The latest data about the Chicago-area housing market underscores two things about our market’s recovery: (1) Recovery is happening. (2) There are actually two different recoveries going on here, behaving in two different ways.

When DePaul’s Institute for Housing Studies released its look at the third quarter 2013 data for Cook County on December 12, the headline figure was the almost 13 percent spike in the sale prices of houses (condos and townhouses not included) since the same period in 2012.

It’s very good news, but in my usual way, I want to point out that this silver lining has a dark cloud. The IHS’s study shows that the biggest price increases were in areas that have had a high rate of foreclosure during the housing crisis. In those neighborhoods, prices were up 13.4 percent, third quarter 2012 to third quarter 2013. Areas with a low foreclosure rate—typically, these are affluent neighborhoods or suburbs—had a significantly smaller bump in their home values: up 9 percent.

Nine percent is great, considering the doldrums we were in for several years prior. But the point here is the different speeds at which low-priced and high-priced neighborhoods are moving.

Because the thing you need to know after that is the one that is moving fastest is still the one that’s farther behind.

Even with a year of double-digit recovery, IHS’s report notes, home values in high-foreclosure neighborhoods have only climbed back to about where they were in early 1997. Their prices are more than 50 percent below where they were at the peak. Meanwhile prices in low-foreclosure neighborhoods are back to the level of 2004. Here, prices are about 15 percent off the peak.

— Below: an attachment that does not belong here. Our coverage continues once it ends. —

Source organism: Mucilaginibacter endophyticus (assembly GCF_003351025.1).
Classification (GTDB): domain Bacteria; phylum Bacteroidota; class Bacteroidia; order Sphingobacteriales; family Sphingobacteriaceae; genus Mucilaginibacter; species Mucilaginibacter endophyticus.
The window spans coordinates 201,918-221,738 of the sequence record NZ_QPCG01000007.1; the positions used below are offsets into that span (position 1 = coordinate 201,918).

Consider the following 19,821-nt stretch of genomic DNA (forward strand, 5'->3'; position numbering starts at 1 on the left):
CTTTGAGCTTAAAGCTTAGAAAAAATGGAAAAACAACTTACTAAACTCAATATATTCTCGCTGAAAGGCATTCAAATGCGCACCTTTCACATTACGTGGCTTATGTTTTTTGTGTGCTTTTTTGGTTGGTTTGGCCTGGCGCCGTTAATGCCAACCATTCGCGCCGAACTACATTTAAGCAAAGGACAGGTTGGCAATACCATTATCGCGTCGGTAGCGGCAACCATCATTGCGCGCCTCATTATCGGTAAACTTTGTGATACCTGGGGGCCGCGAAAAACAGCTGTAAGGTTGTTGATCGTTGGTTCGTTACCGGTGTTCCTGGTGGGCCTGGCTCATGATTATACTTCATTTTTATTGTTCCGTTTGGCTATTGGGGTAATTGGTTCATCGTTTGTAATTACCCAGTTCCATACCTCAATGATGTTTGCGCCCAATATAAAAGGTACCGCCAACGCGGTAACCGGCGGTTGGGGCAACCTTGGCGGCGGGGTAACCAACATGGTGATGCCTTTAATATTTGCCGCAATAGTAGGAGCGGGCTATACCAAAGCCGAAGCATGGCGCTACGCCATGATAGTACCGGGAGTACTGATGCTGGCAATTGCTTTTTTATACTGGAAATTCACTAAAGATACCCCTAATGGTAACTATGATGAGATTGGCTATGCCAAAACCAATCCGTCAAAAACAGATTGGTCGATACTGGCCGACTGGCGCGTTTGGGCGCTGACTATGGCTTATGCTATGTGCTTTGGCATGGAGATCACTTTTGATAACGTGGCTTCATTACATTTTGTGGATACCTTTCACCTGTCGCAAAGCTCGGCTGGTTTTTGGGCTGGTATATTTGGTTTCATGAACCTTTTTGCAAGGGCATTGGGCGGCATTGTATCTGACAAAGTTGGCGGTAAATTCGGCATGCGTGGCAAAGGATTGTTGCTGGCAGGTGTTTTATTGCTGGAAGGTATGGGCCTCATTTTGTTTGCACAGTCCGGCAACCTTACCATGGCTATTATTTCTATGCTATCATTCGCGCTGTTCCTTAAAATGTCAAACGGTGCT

“If you live in those stronger neighborhoods, there’s been much more price stability and they’re closer to being at full recovery,” says Geoff Smith, IHS’s director. In the other areas, “there’s still a long way to go.”

IHS’s report covers the third quarter and Cook County only; more recent data for a larger geographical arrived last week from Midwest Real Estate Data. It showed a similar pattern: sale prices on foreclosures in the entire Chicago region in the month of November were up 6.8 percent from a year before, while prices on what MRED calls “traditional” or non-distressed homes were up 2.5 percent.

A big spur for foreclosure prices has been the influx of money from large institutional investors. The Tribune’s Mary Ellen Podmolik reported earlier this month that eight deep-pockets firms have bought about 3,200 houses in the Chicago area so far this year. Smith says that these homes aren’t usually the bottom-of-the-barrel foreclosures but those that are slightly better in quality and located in neighborhoods where they can be made desirable for renters.

Buying by institutional investors spiked this year—in the first half of 2013, it accounted for 20 percent of sales in Cook County, up from 14 percent the year before, Smith says—but remember, investors only go where the deals look good. That’s why they’ve been less attracted to saturated Phoenix and Las Vegas recently, and it could happen here.

And if it does, the repercussions could be severe. “If you see investors pull back, then you’re going to see price [growth] slow down,” Smith says. That could widen the gap between moderate and affluent neighborhoods even more.

Meanwhile, back in those affluent neighborhoods, there’s the threat of rising interest rates in the wake of the Federal Reserve’s decision last week to taper its stimulus program. That could put a kink in the steady recent improvement in home prices. But either way—whether prices get hurt or don’t—it’s pretty clear that the housing recovery will be two different animals for a while longer.